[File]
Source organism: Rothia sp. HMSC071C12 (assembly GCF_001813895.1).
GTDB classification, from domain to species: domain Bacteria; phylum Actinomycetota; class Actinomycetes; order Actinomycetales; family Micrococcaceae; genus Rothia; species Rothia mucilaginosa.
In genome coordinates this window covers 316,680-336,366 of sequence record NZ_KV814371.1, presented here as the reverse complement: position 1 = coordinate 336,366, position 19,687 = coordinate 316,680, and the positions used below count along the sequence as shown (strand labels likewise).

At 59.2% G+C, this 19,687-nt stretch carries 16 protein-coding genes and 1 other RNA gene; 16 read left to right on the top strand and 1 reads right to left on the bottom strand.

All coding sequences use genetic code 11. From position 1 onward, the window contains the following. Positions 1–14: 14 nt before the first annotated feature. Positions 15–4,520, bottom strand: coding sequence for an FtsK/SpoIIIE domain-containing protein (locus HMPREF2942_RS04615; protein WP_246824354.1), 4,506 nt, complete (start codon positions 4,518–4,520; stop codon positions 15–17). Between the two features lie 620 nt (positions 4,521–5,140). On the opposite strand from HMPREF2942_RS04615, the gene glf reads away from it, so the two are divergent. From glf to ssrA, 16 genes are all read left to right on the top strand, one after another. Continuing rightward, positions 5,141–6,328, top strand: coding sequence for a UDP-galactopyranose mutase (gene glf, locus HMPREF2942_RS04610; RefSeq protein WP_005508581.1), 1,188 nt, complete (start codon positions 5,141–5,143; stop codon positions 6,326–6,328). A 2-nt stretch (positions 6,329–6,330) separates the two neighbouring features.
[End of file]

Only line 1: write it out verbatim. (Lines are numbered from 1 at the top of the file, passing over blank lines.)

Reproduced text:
Source organism: Rothia sp. HMSC071C12 (assembly GCF_001813895.1).